FastCGI also utilize suexec to support different users with their own instances of PHP. It reduces the memory footprint of your web server, but still gives you the speed and power of the entire PHP language.

FastCGI:

Pro:

  • Compatible with many web server.
  • Smaller memory footprint than mod_php.
  • More configuration options: multiple PHP or suexec

Cons:

  • Require more configuration than mod_php.
  • Less known in the IT.


PHP-FPM

This is the newer flavor for using PHP with a webserver only in mid-2009, the developers changed the format of PHP-FPM to be more modular, and no longer be a patch that had to be applied against PHP, PHP-FPM (FastCGI Process Manager) is an alternative PHP FastCGI implementation with some additional features that can be really useful both for website on small VPS and for big solution on multiple servers.

It has many point in common with FastCGI and so this solution can be used with any webserver that is compatible with fastCGI, one common combination in the web is Nginx +PHP-FPM, some features of this solution are:

  • Process Management. Ability to “gracefully” stop and start PHP workers without losing any queries. This allows gradually updating the configuration and binary without losing any queries.
  • Starting the workers with different uid/gid/chroot/environment and different php.ini options.
  • Ability to emergency restart all the processes in the event of an accidental destruction of the shared memory opcodes cache, if using an accelerator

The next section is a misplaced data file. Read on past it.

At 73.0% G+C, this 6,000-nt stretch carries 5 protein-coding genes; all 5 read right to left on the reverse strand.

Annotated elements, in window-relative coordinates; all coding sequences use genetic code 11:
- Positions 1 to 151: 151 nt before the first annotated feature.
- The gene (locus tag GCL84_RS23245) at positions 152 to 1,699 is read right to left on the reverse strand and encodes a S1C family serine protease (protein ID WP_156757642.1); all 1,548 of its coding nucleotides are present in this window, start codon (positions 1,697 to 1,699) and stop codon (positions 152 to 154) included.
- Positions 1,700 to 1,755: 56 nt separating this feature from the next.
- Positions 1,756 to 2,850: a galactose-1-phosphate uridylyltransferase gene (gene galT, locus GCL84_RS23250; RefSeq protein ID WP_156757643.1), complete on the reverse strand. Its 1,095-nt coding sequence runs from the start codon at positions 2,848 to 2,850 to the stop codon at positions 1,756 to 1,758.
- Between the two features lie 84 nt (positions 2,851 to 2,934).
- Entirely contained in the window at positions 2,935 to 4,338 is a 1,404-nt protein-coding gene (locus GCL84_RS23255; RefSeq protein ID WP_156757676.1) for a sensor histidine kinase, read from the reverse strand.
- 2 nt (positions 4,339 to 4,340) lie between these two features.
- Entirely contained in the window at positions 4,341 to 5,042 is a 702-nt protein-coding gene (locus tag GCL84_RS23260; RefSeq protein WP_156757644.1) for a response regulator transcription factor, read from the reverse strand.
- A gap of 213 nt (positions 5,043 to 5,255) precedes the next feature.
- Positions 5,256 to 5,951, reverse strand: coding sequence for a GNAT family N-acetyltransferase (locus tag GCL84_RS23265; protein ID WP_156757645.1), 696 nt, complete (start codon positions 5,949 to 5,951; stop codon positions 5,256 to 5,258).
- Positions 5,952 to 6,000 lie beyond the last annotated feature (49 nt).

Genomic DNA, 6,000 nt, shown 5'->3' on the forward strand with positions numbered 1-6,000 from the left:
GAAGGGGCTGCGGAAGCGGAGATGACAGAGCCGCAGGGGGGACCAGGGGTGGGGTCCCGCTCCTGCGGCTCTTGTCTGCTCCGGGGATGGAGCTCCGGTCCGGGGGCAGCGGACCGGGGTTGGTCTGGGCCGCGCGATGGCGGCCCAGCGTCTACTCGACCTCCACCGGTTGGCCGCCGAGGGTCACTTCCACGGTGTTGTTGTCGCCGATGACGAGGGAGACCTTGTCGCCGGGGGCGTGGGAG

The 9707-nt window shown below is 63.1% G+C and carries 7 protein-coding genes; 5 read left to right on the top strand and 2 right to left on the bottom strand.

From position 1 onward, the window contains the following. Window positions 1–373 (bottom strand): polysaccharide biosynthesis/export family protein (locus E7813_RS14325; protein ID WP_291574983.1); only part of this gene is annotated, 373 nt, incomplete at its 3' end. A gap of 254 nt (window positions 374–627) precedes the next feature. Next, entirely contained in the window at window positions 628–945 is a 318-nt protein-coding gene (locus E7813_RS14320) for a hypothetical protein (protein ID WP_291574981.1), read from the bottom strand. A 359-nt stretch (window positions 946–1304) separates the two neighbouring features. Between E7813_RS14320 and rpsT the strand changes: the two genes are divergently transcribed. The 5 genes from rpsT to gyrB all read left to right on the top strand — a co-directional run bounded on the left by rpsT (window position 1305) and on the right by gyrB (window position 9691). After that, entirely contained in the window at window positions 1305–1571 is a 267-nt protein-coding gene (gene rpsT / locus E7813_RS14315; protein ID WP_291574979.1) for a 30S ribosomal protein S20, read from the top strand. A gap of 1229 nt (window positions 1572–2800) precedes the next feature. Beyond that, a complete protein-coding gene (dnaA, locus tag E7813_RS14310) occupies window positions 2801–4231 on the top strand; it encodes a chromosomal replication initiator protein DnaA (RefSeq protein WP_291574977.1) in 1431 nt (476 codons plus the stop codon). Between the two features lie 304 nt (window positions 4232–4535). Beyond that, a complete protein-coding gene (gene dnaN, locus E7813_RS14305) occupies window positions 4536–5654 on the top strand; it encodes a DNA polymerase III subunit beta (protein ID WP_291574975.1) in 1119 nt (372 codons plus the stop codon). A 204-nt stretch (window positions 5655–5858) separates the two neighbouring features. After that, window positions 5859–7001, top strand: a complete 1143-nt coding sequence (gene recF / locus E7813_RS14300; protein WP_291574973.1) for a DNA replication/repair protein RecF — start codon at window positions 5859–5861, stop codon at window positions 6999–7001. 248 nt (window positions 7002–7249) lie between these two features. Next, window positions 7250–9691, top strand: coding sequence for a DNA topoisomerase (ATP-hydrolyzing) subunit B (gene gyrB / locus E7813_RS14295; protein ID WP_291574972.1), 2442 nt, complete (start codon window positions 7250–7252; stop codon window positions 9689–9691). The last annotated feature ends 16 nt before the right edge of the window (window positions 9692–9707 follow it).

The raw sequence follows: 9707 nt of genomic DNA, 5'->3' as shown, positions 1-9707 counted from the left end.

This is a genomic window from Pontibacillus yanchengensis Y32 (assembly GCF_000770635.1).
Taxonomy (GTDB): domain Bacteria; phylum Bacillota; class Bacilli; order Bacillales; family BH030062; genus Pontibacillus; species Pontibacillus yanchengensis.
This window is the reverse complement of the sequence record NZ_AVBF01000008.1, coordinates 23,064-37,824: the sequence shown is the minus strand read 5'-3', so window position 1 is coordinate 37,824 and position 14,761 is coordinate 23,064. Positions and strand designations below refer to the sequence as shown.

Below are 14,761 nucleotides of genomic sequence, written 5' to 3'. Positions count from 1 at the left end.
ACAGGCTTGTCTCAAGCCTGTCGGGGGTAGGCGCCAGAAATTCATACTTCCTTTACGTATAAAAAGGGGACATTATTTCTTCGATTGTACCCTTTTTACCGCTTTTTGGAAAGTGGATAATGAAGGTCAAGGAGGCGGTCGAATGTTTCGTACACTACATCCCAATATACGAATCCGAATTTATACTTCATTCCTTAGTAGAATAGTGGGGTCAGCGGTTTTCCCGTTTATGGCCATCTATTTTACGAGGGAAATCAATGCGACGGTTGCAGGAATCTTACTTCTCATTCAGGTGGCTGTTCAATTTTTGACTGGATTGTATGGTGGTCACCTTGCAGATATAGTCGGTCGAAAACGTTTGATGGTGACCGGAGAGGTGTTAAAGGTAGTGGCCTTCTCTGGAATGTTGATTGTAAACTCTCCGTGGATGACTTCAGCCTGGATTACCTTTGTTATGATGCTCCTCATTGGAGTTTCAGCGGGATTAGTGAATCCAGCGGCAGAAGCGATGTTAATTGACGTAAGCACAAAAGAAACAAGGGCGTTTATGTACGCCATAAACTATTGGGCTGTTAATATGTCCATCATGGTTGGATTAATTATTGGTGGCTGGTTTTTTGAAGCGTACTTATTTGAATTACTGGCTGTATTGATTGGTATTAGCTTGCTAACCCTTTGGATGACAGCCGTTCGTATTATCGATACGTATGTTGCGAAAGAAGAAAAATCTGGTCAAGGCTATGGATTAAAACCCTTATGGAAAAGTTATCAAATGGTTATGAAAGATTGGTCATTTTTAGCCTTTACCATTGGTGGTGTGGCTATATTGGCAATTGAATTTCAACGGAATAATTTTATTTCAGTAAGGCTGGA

PHP-FPM:

Pro:

  • Compatible with many web server.
  • Smaller memory footprint than mod_php.
  • More configuration options than FastCGI

Cons:

  • Require more configuration than mod_php.
  • Less known in the IT.
  • For some people this project is still “too young” and think it’s not stable

Conclusions

I cannot tell you what’s the right method for you or your company to use PHP, I’m using mod_php for his stability and the fact is so well known in big project and PHP-FPM on small VPS where saving some memory while keeping fast performance is a must. The important thing to keep in mind is that there are different solutions available in these days and knowing all of them is fundamental when planning your project.

References:

PHP on wikipedia

PHP main site

Everything you need to know about APC

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  One Response to “The different faces of PHP”

  1. PHP-FPM wipes the floor with the listed methods but it’s hard to use in shared environments. For that, use apache2 with mpm-itk core or suphp, but for a normal, everyday webserver PHP-FPM + nginx does a way faster work while eats predictable amount of memory. Not necessary lower,but predictable, and that’s key agrument point.